Words & Photos by Zach Baker
It is wild to me that a person could ever get to a point in their given field where they could even consider the idea of making something perfect. In skating, I’m reluctant to say that it is even possible, given the subjectivity that is part and parcel of anything creative. Be it the way a person holds their arms, or the viewer’s disapproval of whatever “bullshit fuckin’ trap song!” was chosen — in 2018, considering the our varied and fickle tastes, no video is going to make everyone happy. I doubt that the people involved in the making of Purple had any delusions in this regard.
We just got back from Paris. The trip that was initially conceived on a whim this past winter in a Long Island basement by a buzzed group of Frog boys. Soon after, Vertgod, Keith (who we’re obvs thankful for), a bunch of Polar guys, Kiki, and myself hopped on. It was a heavenly week: skating some of the most beautiful spots in the world alongside some of the most beautiful boys in the world, we couldn’t have asked for more. We caught the first nice weather week of the year, so the whole city was as out and horny as all of us. I was able to change my itinerary at the last minute to catch the Paris premiere of the Converse video, so I figured I’d share what I remember with each and all of you.
Converse gave their boys a hectic itinerary for this world marketing tour of Ben Chadourne’s most complete opus to date. New York on Friday night, London on Sunday, Paris on Monday, with little time to do much other than catch a buzz and sleep scattered in between. By the time they got to Paris, it was pouring rain. Most of the squad was barely coasting on the third day of a hangover, but there was an anticipation among them to be celebrating a return of the finished product to the city in which the majority of it was filmed. I’d be remiss if I didn’t admit that there was a good deal of white wine imbibed in the hours leading up to the screening, and Dela held an umbrella for me to procure the loud that was finished seconds before the theater went dark, but here’s what was retained.
It was dope. A bunch of Bauhaus tunes kept a level of continuity throughout, save for the Jeru song that the New York boys — Zered, Eli, and Aaron — skated to. Bobby D. started it off with a three-song part of mainly Parisian footage. Chadourne’s 16mm was the only real flourish that a video of that size could accommodate, and it was all pretty pertinent to whatever skating had happened before or after. It worked, that is to say, there weren’t any grainy black-and-white seagulls that I can recall to mind. (I may be biased, being that he’s probably my favorite filmer aside from Bacon, but with pretty good reason.) Chadourne as a filmer maintains a downright sketchy level of technical skill. As an aesthete he’s considerate, discerning, purposeful. The main Cons team is something like thirty dudes, with what must be hundreds more worldwide flow guys, international team, etc. Juggling that many people and their footage alone is an accomplishment in and of itself, but it got done.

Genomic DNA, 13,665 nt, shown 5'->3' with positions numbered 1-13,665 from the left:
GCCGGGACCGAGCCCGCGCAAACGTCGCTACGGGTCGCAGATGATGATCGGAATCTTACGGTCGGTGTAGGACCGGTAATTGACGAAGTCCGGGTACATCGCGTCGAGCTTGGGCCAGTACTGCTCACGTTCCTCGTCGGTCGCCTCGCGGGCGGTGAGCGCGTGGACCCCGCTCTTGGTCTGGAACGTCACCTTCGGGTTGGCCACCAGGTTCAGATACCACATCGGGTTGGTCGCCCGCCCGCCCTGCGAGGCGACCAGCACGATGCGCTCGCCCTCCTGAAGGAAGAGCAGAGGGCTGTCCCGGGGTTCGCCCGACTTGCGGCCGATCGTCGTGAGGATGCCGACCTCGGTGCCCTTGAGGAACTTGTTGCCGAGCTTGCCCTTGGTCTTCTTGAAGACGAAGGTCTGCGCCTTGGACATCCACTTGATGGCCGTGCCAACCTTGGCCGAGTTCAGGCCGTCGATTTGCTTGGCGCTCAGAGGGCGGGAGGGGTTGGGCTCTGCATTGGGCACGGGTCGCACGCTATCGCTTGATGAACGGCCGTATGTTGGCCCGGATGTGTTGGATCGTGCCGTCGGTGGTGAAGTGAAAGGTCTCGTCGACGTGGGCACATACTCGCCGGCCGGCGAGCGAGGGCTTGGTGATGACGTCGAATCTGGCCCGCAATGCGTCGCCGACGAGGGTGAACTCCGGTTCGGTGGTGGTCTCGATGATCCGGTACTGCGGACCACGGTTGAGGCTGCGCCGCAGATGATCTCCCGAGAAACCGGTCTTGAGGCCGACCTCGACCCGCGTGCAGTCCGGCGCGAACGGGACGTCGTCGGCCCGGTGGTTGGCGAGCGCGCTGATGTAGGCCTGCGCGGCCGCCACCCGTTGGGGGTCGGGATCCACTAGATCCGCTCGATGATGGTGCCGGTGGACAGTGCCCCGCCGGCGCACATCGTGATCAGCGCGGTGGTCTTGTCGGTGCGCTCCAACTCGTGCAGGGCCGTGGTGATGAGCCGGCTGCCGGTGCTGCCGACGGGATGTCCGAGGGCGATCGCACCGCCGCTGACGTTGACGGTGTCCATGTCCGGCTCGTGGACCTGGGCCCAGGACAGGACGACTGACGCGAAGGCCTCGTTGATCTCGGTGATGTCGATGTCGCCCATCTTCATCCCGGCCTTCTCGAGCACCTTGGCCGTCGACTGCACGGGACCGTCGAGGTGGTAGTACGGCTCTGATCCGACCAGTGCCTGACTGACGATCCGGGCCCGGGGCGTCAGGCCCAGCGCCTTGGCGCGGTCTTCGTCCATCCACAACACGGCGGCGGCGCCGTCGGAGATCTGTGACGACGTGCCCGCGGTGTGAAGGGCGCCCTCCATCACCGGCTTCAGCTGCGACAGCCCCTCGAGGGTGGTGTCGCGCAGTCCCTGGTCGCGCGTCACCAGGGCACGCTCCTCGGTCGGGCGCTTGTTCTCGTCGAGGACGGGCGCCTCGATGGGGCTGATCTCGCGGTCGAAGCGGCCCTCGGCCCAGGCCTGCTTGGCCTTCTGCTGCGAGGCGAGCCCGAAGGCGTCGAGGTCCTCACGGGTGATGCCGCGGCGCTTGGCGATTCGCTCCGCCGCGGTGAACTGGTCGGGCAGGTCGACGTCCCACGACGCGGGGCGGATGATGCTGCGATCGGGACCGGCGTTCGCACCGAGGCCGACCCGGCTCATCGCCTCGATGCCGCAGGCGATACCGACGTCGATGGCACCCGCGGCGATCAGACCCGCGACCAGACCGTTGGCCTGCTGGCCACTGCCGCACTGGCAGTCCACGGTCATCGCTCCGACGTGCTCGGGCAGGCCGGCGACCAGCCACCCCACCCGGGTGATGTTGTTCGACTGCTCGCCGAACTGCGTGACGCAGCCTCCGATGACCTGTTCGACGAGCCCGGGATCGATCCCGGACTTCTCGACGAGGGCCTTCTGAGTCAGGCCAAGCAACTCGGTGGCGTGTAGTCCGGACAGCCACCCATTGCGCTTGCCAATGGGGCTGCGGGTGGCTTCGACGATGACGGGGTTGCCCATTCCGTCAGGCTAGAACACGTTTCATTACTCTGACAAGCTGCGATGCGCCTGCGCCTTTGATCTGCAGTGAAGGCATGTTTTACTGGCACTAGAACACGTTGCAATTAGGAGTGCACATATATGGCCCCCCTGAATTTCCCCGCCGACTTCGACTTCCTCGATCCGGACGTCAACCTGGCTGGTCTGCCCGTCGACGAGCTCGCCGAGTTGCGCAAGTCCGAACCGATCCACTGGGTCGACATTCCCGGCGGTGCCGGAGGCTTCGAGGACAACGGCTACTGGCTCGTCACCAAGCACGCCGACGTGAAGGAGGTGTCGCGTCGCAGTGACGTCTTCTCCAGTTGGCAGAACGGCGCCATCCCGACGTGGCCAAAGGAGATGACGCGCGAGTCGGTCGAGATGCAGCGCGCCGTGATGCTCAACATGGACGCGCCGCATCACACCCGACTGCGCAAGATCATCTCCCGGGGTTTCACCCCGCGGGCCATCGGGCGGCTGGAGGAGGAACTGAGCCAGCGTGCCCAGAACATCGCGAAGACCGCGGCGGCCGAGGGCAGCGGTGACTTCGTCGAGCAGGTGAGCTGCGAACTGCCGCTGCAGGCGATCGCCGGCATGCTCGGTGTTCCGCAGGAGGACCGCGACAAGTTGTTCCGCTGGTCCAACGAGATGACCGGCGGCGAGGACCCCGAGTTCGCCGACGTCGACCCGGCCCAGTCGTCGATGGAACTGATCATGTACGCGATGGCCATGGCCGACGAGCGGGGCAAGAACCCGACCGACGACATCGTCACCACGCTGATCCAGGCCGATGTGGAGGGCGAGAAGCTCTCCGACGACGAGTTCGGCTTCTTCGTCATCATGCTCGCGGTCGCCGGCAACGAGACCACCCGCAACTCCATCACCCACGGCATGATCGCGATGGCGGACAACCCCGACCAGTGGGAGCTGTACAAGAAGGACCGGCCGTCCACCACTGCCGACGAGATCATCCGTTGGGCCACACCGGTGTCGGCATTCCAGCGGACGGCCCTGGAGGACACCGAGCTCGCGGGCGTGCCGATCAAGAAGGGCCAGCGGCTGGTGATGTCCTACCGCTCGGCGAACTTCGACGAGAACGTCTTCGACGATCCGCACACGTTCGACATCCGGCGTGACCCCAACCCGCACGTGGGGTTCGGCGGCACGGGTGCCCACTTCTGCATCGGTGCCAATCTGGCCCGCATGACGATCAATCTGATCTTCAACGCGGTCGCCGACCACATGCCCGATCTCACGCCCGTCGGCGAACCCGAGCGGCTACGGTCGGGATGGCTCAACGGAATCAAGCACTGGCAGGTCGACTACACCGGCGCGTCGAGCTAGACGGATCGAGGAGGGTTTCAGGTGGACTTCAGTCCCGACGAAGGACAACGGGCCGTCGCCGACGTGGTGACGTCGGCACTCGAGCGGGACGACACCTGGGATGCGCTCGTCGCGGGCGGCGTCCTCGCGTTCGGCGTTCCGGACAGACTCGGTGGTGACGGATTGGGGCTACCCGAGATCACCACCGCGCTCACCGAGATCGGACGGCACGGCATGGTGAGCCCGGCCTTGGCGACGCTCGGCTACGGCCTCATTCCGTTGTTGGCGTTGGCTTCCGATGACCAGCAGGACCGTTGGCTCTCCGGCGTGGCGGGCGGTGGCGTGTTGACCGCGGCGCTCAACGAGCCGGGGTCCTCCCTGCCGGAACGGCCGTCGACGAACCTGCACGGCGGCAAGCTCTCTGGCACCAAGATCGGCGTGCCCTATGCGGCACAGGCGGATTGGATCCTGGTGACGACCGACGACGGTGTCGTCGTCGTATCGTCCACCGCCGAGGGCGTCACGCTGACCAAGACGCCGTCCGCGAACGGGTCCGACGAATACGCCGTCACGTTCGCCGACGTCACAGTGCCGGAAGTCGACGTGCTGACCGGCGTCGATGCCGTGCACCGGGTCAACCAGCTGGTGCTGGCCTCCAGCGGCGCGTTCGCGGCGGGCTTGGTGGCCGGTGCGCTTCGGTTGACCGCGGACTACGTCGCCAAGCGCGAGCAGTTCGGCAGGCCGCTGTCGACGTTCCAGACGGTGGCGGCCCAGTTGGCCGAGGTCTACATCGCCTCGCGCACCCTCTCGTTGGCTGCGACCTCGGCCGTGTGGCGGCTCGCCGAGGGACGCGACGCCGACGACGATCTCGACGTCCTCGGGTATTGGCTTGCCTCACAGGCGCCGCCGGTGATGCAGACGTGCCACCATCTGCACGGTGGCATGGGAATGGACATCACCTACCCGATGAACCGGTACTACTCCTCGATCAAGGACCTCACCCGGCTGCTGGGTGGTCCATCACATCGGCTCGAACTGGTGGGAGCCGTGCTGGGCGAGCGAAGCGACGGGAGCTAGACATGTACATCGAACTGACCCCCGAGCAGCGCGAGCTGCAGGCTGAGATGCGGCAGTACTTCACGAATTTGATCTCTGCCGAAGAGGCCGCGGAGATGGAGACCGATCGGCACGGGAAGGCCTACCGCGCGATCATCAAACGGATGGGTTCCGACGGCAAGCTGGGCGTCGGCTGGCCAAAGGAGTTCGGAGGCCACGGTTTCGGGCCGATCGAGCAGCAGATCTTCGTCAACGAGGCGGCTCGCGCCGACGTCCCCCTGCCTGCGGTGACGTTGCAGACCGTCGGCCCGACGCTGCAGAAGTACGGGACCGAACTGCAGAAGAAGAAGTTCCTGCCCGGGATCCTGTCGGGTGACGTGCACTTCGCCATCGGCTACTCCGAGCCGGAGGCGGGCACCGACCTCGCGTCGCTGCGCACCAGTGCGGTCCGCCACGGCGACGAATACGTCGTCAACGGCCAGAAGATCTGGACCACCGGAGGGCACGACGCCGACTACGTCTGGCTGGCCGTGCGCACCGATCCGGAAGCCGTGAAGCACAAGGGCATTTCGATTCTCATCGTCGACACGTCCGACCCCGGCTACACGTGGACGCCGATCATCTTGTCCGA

(Speaking of perfectionists, it’s pretty insane that this wasn’t good enough to make the cut for Zered, but hey, when I learn to rodeo flip maybe I’ll get to make decisions like that.)
Dela put out one of his best parts to date, despite his assertion that the HVX doesn’t translate the speed of a hill bomb in the way that a VX1000 may. Mike Anderson snapped, and his parents were very nice and also pretty good drinkers. Swan’s footage is so nice. J-John the Don nollie full cabbed a bump-to-bar. Aaron 50-50ed the rail by Riverside Skate Park. I look forward to rewatching Kevin Rodrigues’s section because there were a number of moments in it where I actually could not understand how the hell he did that. Jason Jessee supposedly submitted a finished part, edited and with music, saying that any changes were not up for discussion. I think this is more of a compliment than a diss…but you can tell. I guess he’s also been on Converse technically since like 1992 or something so maybe he gets to make his own rules over there.
After it was over, we went to French Lovely Day to eat steak and play Weed Olympics, then I somehow was given the keycard to Ben Raemers’ unused hotel room, which was nice.
I don’t know if this was a perfect video. I can say that I’m usually satisfied when I see a ten-minute homie video and am usually weary about a huge budget shoe company production. This mainly is because, in the latter, you lose a lot of the personality and sincerity that something more small, organic, and not-for-profit would contain. But Purple kind of had both. The skate footage itself will come to be seen as some of the best ever filmed and the video that encompasses it succeeds at giving an authentic representation of the tastes and personalities of every person involved. It’s pretty much as close to perfection as anyone could ever expect to get.
Previously: An Interview With Ben Chadourne